How One Hollywood Company Pivoted From Making a Movie to Making Face Masks

Dennis Nett; Getty Images
The Greater Syracuse Soundstage in Onondaga County, New York is being used by Jeremy Garelick (inset) and his American High Productions to manufacture 3-D printed face masks.

"What we are doing is not daunting," says Jeremy Garelick, whose production company American High has partnered with Budmen Industries, a 3D printing manufacturer, to make protective face masks in New York.

Jeremy Garelick was set to start filming on the eighth feature under his American High production banner in Liverpool, New York, when Gov. Andrew Cuomo issued the state’s shelter-in-place order March 20, shuttering all nonessential business operations amid concerns about the spread of the novel coronavirus. 

“Everyone was there and ready to go. Then the virus shut us down,” says Garelick, the writer-director behind comedies like The Break-Up and The Wedding Ringer, who founded the shingle in 2017 in a partnership with Mickey Liddell’s LD Entertainment. American High focuses on high school-set content, working out of an old Syracuse-area high school, where they have since filmed seven features in two years, including recent release Big Time Adolescence starring Pete Davidson.

While reading the local news for updates on the region’s coronavirus efforts, he came across a story about a local 3D printing company that had designed and begun manufacturing face masks for area medical workers who were in short supply of personal protective equipment, or PPEs. Says Garleick, “I immediately reached out.”

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“We were thinking about what we could do to help up here because we know most of the resources will go to New York City and the major metropolitan areas,” says Isaac Budmen, the founder of Liverpool-based Budmen Industries, which manufacturers personal 3D printers. With his partner Stephanie Keefe, Budmen created a template for 3D printed face masks that could be worn by medical professionals at nearby testing sites in Syracuse that would curb their risk of contracting coronavirus. They set to work on troubleshooting the design and assembling a small batch.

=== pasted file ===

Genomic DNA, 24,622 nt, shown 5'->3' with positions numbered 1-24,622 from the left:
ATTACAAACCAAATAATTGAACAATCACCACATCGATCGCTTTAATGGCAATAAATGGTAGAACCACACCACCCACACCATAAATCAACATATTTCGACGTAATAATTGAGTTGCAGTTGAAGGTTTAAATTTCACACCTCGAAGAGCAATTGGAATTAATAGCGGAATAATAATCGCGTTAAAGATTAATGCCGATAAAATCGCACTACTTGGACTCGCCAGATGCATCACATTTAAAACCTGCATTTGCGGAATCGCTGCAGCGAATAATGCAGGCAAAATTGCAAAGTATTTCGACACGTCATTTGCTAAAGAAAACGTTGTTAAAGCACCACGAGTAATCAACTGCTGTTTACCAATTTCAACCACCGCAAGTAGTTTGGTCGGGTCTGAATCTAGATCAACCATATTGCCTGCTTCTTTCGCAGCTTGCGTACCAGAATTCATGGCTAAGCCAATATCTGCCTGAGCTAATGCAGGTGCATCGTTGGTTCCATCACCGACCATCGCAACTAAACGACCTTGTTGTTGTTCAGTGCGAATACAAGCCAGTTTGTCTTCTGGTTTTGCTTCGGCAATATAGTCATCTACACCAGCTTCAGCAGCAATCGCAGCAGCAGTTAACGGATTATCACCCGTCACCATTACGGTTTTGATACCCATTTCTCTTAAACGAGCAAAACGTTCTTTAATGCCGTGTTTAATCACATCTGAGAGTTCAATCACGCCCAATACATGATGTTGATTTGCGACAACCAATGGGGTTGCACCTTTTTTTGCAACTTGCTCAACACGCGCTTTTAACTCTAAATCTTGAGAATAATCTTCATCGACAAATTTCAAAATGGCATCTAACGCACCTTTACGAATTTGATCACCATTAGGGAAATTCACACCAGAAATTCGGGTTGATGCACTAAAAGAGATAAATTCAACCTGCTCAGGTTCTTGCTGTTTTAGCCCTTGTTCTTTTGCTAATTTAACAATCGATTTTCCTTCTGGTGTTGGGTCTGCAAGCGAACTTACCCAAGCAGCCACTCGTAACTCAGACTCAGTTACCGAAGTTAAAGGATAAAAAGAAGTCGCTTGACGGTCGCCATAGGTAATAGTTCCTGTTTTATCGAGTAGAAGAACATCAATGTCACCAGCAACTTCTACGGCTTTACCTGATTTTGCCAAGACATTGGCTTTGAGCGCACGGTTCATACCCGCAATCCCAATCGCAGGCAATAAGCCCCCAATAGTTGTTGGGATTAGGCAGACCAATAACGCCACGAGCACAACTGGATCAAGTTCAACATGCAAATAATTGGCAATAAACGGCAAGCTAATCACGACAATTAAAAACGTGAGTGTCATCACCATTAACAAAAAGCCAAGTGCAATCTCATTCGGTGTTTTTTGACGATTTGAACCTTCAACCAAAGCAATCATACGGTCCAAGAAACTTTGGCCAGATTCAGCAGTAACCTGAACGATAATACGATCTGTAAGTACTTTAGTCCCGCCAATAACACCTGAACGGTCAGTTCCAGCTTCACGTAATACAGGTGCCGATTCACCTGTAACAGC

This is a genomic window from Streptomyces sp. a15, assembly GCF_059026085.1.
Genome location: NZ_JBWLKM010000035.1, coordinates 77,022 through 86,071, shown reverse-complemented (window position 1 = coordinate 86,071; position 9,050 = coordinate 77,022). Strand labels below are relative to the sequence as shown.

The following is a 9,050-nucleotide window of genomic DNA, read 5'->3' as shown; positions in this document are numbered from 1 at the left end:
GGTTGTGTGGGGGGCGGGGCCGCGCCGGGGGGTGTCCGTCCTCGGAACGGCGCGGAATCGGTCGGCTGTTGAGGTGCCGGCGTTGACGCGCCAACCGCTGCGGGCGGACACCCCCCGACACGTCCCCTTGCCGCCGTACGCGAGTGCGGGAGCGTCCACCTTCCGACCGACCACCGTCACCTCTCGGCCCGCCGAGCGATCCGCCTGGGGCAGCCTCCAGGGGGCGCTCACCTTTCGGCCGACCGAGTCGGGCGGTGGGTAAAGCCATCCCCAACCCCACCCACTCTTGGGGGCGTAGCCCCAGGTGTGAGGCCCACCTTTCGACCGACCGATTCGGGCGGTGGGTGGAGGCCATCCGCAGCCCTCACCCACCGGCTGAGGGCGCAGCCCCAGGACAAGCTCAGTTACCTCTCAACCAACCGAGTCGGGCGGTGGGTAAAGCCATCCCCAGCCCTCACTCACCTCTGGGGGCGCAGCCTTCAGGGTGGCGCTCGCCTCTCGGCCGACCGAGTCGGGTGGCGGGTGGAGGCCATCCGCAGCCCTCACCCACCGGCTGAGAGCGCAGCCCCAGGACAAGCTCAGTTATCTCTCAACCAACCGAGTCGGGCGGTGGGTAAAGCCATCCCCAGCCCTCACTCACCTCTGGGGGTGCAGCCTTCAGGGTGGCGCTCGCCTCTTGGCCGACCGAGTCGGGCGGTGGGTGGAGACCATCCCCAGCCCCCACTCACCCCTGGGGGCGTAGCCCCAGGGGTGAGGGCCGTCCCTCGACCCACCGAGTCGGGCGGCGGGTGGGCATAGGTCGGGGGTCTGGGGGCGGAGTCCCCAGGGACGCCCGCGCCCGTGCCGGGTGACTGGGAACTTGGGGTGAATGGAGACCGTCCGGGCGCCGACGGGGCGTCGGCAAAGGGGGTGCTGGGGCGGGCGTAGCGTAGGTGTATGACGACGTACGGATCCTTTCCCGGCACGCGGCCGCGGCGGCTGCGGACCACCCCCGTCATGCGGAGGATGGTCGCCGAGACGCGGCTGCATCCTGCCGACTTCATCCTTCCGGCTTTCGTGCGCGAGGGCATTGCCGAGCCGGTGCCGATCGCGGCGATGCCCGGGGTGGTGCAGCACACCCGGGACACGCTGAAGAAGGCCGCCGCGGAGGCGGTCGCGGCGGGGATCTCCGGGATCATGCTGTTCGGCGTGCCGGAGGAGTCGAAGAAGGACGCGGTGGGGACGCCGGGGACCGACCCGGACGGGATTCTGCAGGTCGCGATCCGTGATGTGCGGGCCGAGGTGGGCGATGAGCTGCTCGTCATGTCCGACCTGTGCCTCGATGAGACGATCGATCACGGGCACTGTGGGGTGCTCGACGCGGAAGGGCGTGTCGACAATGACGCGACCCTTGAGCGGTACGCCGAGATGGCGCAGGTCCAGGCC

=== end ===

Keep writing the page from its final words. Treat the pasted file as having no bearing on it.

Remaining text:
Using eight printers out of their home’s basement, the couple made 50 masks in 24 hours. After dropping off the first donation of face masks, they received a call from Onondaga County executive Ryan McMahon’s office asking for 300 more. And once Budmen’s story and design template started circulating around the Internet, requests started to pour in through the company's website from states, cities and hospitals across the country. He says, “All of a sudden we started getting requests from Brazil and Chile and Seattle and Albuquerque from health care workers.” The most frequent requests they got for face masks were from individual, frontline medical workers.

It was while Budmen and Keefe were figuring out how they could scale up operations to meet the ever-growing demand that Garelick made his call. “He said we have a bunch of moviemaking folks that are great at logistics," recalls Budmen. 

Garelick is currently self-isolating with his family back in Los Angeles and homeschooling his four kids, all under the age of 10. He brought on American High’s production head Will Phelps and Syracuse Studio’s Molle DeBartolo to assist with on-the-ground operations, and put out a call to his network in the area. “We immediately got lots of volunteers — people from our crew and actors, who we had locally cast and had worked with us previously,” he says.

The Greater Syracuse Soundstage, which sits next to the high school owned by American High and is used in all of the company’s productions, has become the headquarters for the partnership. A team of 50 volunteers is currently manning the soundstage, working four-hour shifts while maintaining a distance of at least six feet apart. Since March 23, the 50,000-square-foot facility has housed 15 printers operating 24 hours a day, seven days a week. Additional parts are coming in to the soundstage from 30 at-home printers around the upstate New York area.